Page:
6. Fresh ground black pepper
  7. Grated fresh Pecorino Romano cheese

Instructions

  1. Bring a large saucepan of water to a boil with 1 tablespoon kosher salt
  2. Trim off the lower, thick stems of the rapini; cut the remaining green leafy tops and buds into smaller pieces, drop into the boiling water and blanch 30 seconds. Drain and gently squeeze out any excess water.
  3. Heat the olive oil in a saute pan over medium heat. Add the garlic, fresh and dried chili and cook for a minute or so, until sizzling and fragrant (but don't brown the garlic).
  4. Add the rapini to the pan and toss to coat with the garlicky oil. Remove from heat and season with salt and black pepper. Sprinkle with the pecorino.
  5. Serve as a topping for polenta, pasta, or bruschetta.
http://familystylefood.com/2013/01/red-chili-rapini-aglio-e-olio/

rosemary Lemon Polenta Cookies

Rosemary lemon polenta cookies
My go-to holiday cookie recipes are the ones that are the most unfussy. As much as I tend to be all hands-on in the kitchen, I possess a serious lack of patience when it comes to decorating food. Especially cookies, cakes and other sweet things- it’s just not my style. People who can spend hours on the finer details of beautiful desserts – I am in awe of them.

I’m pretty sure that same impatience gene seeps into other aspects of my life, but I’ll skip that story for now. All I can say is that yoga breathing is something I’m grateful to know and practice. Even with those deep breaths going in and out, I don’t see a future designing wedding cakes.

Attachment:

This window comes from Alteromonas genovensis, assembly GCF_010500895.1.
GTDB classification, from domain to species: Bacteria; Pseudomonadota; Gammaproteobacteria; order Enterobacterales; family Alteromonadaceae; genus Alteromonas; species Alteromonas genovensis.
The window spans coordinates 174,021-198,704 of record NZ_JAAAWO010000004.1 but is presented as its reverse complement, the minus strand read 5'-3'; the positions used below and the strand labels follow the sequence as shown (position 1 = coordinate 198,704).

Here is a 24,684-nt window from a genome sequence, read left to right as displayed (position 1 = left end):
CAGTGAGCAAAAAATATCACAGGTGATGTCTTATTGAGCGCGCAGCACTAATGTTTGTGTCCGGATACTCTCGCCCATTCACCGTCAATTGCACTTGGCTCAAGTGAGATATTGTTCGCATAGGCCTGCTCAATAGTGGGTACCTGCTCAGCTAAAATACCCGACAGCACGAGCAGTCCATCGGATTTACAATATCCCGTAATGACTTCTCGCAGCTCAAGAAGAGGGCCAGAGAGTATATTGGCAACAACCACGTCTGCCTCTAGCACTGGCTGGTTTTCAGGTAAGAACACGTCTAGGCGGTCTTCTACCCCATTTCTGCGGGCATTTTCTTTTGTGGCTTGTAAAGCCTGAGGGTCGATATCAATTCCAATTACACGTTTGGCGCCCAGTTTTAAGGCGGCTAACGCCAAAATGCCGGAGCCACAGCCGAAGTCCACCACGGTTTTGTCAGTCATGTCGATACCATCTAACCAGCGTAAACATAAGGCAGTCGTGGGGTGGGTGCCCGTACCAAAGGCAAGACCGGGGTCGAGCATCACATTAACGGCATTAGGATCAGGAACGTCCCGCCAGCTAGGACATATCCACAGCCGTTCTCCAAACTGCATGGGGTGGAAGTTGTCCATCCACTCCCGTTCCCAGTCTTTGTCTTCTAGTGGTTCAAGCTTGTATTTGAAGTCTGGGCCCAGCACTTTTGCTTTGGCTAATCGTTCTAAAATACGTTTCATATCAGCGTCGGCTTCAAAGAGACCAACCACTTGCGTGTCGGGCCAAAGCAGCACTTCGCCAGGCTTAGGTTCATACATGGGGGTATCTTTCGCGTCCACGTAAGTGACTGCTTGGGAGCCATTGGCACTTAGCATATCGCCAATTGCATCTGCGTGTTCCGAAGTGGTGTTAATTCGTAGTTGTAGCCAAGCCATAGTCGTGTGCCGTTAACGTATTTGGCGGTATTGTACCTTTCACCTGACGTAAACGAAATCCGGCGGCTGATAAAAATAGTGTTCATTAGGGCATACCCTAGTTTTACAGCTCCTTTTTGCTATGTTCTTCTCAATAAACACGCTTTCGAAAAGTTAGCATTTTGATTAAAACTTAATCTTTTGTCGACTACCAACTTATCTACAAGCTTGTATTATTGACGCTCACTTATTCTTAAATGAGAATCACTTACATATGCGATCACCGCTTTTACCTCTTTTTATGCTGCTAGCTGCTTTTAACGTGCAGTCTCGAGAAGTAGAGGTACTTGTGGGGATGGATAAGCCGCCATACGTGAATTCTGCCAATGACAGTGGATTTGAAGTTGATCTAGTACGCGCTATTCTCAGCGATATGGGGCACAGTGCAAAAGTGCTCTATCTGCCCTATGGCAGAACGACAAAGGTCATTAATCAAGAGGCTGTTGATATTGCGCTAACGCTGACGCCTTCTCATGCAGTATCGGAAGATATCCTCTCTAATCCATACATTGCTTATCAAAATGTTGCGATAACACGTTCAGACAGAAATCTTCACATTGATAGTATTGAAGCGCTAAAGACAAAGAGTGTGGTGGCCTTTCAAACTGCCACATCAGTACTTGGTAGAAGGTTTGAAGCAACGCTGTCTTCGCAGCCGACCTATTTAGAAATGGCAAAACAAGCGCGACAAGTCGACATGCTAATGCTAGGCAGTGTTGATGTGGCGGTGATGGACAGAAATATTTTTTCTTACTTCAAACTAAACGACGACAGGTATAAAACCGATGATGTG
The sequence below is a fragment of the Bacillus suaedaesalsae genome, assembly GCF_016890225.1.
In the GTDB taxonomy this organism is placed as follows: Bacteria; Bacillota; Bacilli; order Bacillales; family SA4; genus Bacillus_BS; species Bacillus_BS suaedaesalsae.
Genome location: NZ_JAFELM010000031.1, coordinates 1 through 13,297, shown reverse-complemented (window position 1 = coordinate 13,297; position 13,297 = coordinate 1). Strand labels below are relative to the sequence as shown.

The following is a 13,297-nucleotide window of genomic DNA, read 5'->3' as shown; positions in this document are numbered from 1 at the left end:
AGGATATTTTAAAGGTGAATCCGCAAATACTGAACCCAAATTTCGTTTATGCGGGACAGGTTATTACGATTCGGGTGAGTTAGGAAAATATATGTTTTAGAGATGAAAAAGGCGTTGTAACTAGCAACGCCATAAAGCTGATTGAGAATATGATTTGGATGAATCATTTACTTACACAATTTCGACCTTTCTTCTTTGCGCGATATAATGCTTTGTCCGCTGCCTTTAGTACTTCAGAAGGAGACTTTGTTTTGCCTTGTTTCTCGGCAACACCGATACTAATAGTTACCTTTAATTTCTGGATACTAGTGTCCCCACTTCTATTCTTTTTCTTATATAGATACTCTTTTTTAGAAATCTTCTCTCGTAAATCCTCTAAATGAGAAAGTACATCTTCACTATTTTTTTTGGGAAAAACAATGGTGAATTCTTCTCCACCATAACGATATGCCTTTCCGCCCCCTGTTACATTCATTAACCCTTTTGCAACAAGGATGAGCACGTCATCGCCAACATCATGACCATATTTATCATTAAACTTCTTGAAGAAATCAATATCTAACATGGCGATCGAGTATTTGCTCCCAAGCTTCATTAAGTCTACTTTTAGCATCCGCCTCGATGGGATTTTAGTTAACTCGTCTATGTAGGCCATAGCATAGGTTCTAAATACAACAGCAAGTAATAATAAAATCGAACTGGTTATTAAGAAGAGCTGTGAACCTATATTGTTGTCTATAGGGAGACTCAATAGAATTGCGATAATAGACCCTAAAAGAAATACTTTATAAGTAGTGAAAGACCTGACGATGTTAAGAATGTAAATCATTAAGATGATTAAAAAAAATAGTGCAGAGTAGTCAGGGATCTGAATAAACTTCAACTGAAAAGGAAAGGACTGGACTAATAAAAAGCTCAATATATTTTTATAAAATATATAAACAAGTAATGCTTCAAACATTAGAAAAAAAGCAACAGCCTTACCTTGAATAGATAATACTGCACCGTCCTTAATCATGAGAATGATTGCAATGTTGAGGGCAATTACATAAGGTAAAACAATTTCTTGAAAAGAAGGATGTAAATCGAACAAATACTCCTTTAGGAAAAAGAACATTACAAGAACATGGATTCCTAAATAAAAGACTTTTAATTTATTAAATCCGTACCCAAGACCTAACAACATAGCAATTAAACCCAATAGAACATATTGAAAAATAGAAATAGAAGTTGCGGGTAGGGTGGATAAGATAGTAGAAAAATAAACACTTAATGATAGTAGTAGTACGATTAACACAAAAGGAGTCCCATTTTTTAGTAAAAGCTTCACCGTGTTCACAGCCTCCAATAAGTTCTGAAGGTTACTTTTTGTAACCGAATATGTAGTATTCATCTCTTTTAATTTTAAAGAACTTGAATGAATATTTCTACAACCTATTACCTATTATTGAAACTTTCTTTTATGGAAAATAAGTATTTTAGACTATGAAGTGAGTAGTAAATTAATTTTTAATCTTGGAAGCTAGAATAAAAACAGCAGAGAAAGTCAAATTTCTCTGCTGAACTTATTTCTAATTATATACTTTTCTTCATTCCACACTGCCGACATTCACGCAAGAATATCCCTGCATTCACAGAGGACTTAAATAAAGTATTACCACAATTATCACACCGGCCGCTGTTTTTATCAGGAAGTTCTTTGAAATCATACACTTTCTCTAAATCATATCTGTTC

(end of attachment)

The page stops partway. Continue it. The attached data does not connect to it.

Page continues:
However, I do love to share some baking during the holidays and that’s why these cookies are a favorite. They have that rustic crunch from the cornmeal, an amazing lemon scent and a hit of piney-fresh rosemary.

Rosemary lemon polenta cookies

Rosemary Lemon Polenta Cookies

Yield: about 3 dozen cookies

Ingredients

  1. 10 tablespoons butter, softened
  2. ¾ cup granulated sugar
  3. 1 tablespoon freshly grated lemon zest
  4. 2 eggs, at room temperature
  5. ¼ teaspoon lemon extract (optional)
  6. 1 ½ cups all purpose flour
  7. ¾ cup coarse ground cornmeal (polenta)
  8. 2 teaspoons finely chopped fresh rosemary, plus a few sprigs for garnish
  9. 1 ½ teaspoons baking powder
  10. ¾ teaspoon fine sea salt
  11. ¼ cup pinenuts, plus extra for garnish
  12. Glaze:
  13. 1 cup powdered sugar
  14. 2 tablespoons heavy cream
  15. 2 teaspoons fresh lemon juice

Instructions

  1. Beat the butter and sugar in a standing mixer until light and fluffy, about 3 minutes on medium high speed. Add the lemon zest and the eggs, one at a time, beating until incorporated. Stir in the lemon extract, if using.
  2. Mix the flour, cornmeal, rosemary, baking powder and salt in a bowl until blended together.
  3. Add the dry mixture to the butter on low speed in 2 parts, just until the dough comes together. Stir in the pine nuts. Cover the bowl and refrigerate for an hour or two, until the dough is firm and scoopable.
  4. Heat the oven to 325 degrees and line 2 large baking sheets with parchment paper.
  5. Scoop the dough into tablespoon-sized balls (I like to use a cookie scoop) and arrange on the cookie sheets.
  6. Bake 12 minutes, or until the cookies are puffed and slightly golden on the edges. Cool the cookies on the baking sheet 5 minutes before transferring to a rack to cool completely.
  7. To make the glaze, stir together the powdered sugar, cream and lemon juice until smooth. Spread some glaze on each cookie; put a few rosemary sprigs and a pine nut on the top.
http://familystylefood.com/2012/12/rosemary-lemon-polenta-cookies/